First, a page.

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AFP
January 18, 2020

US lawmaker reveals baldness, alopecia diagnosis

World

AFP
January 18, 2020

US congresswoman Ayanna Pressley, one of four high-profile progressive female lawmakers known as "The Squad," opened up on Thursday about her struggles with alopecia, revealing on video for the first time that she is now bald.

In an interview with The Root, the 45-year-old representative from Massachusetts said she felt it was important to talk about the issue publicly because as a black woman, her political brand had become synonymous with Afrocentric hair styles like Senegalese twists.

When she first adopted the look, she predicted it "would be filtered and interpreted by some as a political statement that was militant," she said -- but it quickly won praise among black girls and women.

"I walk into rooms and little girls are wearing t-shirts that say ‘My Congresswoman wears braids,’ and we receive letters from all over the globe," she said. Lately, however, Pressley had been forced to switch up her style, experimenting with lace-front wigs, which she said was a result of dramatic hair loss that she first noticed last fall when she went for an appointment to get her hair retwisted.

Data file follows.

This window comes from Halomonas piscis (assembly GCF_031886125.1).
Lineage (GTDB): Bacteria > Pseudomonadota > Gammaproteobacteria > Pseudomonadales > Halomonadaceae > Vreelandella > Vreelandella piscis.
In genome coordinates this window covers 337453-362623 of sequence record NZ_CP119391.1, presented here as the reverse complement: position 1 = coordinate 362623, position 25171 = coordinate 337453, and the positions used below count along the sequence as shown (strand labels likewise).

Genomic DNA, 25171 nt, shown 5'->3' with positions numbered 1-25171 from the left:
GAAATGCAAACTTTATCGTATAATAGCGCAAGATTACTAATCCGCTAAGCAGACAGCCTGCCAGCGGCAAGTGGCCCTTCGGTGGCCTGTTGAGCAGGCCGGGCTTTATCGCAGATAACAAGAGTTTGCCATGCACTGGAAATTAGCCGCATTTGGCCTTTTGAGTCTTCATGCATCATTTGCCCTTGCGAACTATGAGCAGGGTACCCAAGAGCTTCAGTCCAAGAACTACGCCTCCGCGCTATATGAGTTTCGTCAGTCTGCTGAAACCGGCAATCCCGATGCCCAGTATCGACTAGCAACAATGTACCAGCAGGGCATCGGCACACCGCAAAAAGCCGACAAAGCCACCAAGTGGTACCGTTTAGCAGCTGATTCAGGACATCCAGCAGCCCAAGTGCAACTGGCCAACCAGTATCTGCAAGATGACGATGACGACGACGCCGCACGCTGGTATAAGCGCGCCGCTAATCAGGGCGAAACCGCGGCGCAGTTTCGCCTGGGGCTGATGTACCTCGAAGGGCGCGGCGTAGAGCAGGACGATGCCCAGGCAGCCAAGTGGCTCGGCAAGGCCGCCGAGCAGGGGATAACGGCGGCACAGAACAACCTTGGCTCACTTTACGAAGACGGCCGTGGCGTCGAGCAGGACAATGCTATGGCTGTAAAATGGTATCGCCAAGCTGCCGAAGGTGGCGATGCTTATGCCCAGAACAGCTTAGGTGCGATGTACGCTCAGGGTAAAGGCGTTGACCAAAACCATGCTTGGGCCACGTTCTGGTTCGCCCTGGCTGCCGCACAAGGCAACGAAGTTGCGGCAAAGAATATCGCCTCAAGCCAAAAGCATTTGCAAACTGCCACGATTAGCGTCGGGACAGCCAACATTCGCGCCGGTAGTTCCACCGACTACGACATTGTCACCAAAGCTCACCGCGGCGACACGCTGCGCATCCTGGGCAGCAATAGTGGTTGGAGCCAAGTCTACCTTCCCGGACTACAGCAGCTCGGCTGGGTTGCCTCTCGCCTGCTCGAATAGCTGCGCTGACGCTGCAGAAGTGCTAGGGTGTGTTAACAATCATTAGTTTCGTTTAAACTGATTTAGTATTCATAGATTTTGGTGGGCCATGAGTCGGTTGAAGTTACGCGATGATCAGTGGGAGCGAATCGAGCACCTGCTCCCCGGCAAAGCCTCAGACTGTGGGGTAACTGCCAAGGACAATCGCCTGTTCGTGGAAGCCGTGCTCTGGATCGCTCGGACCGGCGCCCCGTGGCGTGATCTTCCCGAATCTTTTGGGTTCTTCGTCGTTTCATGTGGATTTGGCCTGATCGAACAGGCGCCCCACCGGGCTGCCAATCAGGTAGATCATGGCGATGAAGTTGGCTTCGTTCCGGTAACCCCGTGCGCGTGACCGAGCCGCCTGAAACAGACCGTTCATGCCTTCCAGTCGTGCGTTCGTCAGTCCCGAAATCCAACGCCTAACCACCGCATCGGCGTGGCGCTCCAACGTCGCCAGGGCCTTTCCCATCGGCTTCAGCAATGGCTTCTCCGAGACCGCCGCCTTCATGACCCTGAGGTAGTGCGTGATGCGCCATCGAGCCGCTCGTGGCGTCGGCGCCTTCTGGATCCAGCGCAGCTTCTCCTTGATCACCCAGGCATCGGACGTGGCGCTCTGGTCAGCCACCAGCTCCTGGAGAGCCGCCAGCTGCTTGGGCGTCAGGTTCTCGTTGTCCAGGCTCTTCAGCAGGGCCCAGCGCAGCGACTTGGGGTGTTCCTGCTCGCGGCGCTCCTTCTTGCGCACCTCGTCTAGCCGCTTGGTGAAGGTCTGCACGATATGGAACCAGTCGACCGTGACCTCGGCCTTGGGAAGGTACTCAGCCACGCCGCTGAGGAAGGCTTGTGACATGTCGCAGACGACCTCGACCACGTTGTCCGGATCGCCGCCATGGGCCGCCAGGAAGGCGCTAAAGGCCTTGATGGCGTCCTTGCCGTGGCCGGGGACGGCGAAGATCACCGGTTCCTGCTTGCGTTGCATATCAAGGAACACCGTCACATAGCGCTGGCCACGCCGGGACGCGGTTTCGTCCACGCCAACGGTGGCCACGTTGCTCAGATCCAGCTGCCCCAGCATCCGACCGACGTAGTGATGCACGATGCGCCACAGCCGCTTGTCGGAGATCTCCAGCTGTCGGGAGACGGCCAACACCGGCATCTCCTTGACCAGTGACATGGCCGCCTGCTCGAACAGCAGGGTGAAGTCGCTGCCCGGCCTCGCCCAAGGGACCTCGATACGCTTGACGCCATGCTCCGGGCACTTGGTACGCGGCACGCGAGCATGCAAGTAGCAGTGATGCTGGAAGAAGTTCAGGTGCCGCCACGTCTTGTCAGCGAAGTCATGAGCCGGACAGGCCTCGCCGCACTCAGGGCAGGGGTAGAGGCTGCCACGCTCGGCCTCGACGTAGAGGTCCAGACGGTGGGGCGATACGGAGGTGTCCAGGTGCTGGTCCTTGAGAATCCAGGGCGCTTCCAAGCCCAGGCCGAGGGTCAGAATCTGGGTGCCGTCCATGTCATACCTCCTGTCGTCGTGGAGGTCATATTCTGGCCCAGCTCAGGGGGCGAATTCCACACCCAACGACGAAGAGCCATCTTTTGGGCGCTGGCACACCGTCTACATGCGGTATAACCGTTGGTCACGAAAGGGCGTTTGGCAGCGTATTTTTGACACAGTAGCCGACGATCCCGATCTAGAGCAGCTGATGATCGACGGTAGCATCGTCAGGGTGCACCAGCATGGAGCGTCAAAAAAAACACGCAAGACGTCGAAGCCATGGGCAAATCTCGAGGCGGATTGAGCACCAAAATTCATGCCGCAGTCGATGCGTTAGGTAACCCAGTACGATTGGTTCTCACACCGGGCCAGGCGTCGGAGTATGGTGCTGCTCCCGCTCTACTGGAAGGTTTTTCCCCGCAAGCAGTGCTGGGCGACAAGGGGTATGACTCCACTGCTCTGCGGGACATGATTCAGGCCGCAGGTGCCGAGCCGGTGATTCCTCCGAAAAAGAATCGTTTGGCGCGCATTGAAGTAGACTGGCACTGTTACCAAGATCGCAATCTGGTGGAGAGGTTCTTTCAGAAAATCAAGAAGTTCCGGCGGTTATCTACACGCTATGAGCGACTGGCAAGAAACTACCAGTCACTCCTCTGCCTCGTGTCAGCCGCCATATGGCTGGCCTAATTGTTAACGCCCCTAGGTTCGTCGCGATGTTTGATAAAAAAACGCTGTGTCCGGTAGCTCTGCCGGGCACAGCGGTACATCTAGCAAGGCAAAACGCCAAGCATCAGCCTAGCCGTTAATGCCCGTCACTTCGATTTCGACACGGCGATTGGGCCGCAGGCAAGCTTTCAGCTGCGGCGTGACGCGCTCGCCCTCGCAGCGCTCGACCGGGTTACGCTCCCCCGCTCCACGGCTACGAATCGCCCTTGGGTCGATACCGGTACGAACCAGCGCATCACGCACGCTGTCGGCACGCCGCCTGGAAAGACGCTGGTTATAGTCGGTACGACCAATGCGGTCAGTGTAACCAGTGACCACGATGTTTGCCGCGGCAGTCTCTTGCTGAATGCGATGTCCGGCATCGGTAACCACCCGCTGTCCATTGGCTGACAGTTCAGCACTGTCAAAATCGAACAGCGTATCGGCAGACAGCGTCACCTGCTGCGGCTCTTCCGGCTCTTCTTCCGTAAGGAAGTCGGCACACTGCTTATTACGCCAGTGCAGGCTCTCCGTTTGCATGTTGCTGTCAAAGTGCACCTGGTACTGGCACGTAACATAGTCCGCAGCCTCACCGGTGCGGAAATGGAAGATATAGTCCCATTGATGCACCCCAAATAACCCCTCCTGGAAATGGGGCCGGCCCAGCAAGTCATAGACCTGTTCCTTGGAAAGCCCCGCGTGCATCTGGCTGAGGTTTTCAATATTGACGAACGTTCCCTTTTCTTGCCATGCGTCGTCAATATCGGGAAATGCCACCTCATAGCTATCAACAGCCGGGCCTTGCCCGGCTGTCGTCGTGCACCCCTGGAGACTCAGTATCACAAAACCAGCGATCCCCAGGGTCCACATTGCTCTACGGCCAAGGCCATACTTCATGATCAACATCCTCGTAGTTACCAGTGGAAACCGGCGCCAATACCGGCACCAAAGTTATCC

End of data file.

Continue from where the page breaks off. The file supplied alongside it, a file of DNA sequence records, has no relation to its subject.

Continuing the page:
"From there it accelerated very quickly. I’ve been waking up every morning to sink fulls of hair," Pressley said, leading her to turn to home remedies like wearing a bonnet and sleeping on a silk pillowcase, all to no avail.

"I think it’s important that I’m transparent about this new normal," Pressley said.

Alopecia is the medical term for baldness, but the word is more often used to refer to alopecia areata, a common autoimmune disorder resulting in unpredictable hair loss. It develops very suddenly, and can lead to a complete loss of hair on the scalp, known as alopecia totalis or, in rare cases, the entire body (alopecia universalis).

It is sometimes permanent but often treatable through corticosteroids that suppress the immune system. This differs from "traction alopecia" that can be caused by tightly pulled hairstyles that stress the hair roots. The loss can be permanent if the follicles are scarred.

A July 2019 study from the Journal of the American Academy of Dermatology found that African Americans experience alopecia areata at a higher rate than other racial groups, with researchers suggesting the cause was an interplay of genetic and environmental factors.